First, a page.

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All Due Respect George Peterson, But We Need To See If Long Tall Paul Is All There…WOODS

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MartinezWilliams2_Bailey_5Peterson says this isn't a comeback. Williams said he knows he's the same fighter he was. OK. But viewers will still tune in to see if the Martinez KO lingers. (Hogan)

You might have heard, his last time out, Paul Williams was knocked out.

KTFO, actually.

It was conclusive, it was swift, it was severe, it was the KO of the year for 2010. Sergio Martinez' left hand sent Long Tall Paul to the mat in Atlantic City face first, arms splayed out, woozy, done for the night.

That happened on November 20, and LTP has been asked about that moment again and again and again since then. We keyboard tappers can be pesky like that. We can occasionally go overboard concentrating on the negative, focusing on recent, somewhat catastrophic events, instead of summing up a fighter's career as a whole, seeing an event in context.

Some of us, and some message boarders, might have gone a bit overboard in proclaiming Williams exposed, in theorizing that perhaps he'd be damaged goods from that moment on.

So I asked Williams, who was in town for a press luncheon at the Palm West in NYC on Wednesday, is it annoying having people remind you about being knocked out all the time?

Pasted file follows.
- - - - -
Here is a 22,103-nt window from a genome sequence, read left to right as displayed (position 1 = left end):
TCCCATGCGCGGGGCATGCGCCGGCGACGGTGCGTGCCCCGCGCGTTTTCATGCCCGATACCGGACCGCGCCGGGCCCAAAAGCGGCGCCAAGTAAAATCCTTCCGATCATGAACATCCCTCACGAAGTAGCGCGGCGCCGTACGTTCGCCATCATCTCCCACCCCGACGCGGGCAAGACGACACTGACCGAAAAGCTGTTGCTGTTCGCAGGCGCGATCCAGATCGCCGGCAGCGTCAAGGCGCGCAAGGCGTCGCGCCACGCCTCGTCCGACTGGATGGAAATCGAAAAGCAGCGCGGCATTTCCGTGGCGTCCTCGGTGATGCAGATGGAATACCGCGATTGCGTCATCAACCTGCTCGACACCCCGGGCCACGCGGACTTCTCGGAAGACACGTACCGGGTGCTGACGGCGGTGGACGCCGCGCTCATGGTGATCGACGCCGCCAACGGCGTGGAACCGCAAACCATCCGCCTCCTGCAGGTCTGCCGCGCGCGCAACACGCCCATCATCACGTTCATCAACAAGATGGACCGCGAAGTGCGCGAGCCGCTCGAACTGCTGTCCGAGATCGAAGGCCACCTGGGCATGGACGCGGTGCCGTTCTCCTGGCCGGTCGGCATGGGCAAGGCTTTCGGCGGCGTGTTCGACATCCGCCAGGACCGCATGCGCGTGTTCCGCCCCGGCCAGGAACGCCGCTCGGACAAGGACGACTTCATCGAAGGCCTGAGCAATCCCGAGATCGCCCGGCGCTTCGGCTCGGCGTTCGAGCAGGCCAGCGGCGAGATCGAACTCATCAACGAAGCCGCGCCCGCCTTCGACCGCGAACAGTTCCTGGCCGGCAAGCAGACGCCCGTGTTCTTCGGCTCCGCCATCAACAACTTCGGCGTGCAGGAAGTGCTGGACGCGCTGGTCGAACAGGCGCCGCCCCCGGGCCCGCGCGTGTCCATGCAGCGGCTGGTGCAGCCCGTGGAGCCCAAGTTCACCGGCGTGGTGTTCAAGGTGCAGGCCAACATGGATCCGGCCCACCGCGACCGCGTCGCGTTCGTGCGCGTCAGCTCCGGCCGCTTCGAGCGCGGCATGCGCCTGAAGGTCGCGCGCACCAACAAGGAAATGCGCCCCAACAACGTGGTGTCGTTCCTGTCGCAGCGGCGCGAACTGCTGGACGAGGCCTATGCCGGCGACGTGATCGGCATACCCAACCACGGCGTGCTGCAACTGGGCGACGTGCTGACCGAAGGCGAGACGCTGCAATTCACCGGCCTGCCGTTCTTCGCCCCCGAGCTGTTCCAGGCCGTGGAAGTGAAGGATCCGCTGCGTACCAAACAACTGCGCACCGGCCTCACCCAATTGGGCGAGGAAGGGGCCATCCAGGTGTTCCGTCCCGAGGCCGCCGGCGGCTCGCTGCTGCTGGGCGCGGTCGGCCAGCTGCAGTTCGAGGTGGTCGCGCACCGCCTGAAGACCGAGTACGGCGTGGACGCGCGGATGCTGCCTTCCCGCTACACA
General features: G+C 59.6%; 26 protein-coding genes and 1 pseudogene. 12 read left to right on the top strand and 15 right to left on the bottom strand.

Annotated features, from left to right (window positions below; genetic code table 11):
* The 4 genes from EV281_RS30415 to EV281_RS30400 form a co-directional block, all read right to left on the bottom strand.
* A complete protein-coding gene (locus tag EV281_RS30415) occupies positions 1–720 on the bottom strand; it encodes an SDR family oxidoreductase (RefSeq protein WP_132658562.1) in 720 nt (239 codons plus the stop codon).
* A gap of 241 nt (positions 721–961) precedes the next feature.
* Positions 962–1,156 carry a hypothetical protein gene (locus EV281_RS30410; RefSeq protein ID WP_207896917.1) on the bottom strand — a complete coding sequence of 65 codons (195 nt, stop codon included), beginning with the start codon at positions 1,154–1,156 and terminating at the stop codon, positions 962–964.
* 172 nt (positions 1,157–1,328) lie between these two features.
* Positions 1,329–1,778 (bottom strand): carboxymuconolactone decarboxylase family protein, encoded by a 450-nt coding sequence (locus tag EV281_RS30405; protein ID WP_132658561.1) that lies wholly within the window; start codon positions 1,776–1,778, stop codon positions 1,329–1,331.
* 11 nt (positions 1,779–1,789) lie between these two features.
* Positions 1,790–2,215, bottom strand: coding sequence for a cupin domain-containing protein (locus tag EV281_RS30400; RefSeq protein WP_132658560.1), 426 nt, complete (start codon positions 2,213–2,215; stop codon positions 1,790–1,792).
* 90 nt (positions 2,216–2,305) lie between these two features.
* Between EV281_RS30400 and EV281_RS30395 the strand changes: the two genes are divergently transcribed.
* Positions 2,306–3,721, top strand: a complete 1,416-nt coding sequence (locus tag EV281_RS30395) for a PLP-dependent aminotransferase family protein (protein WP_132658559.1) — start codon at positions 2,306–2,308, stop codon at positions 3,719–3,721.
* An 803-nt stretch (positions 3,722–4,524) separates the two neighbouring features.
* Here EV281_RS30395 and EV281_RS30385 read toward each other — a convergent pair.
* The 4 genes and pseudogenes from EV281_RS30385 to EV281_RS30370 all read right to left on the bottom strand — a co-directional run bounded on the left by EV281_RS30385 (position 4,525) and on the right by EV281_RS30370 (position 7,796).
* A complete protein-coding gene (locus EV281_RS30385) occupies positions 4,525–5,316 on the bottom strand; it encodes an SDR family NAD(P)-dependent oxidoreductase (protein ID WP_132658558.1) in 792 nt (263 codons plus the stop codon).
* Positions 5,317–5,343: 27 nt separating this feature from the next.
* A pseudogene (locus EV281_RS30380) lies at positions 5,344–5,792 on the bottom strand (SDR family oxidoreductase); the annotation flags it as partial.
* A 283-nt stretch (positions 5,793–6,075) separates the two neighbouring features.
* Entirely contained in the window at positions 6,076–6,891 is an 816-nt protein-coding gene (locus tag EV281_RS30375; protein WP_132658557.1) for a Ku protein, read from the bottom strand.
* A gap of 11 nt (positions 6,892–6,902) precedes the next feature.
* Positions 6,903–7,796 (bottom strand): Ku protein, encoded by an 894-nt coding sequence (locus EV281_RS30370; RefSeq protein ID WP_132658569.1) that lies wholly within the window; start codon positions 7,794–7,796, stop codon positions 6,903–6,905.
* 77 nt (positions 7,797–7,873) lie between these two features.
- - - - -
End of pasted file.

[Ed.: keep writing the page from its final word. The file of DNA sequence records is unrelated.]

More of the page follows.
“I'm really laid back, it doesn't bother me, it let's me know that they've been watching me, I turn the negative into the positive,” said Williams, who turns 30 on July 27.

Good enough. Any person is wise to turn negatives into positives, if at all possible.

So I followed up with LTP, and asked if he had any question in his mind that maybe something was taken from him on Nov. 20, if perhaps he worried his chin was fatally compromised?

LTP didn't get a chance to respond. His trainer-manager George Peterson hopped in. “Any time, anybody can get knocked out if the punch lands the right way. If anybody doesn't understand that, they got to get out of the business. Because that can happen, to anybody, and I know they've seen that. So to ask a question like that, a person asks a question like that, he's got to understand his limits.”

I pressed on, asking Peterson if he thinks the fightwriters are too quick to write a guy off after a loss. Promoter Dan Goossen had referenced that earlier, talking about how everyone, all the great fighters, all the great teams, lose, and he thinks it's a shame some are so quick to toss them to the scrap heap. “They are limited,” Peterson continued, “they're limited in their understanding. It pisses you off, because people think they represent some expertise…that pisses me off.”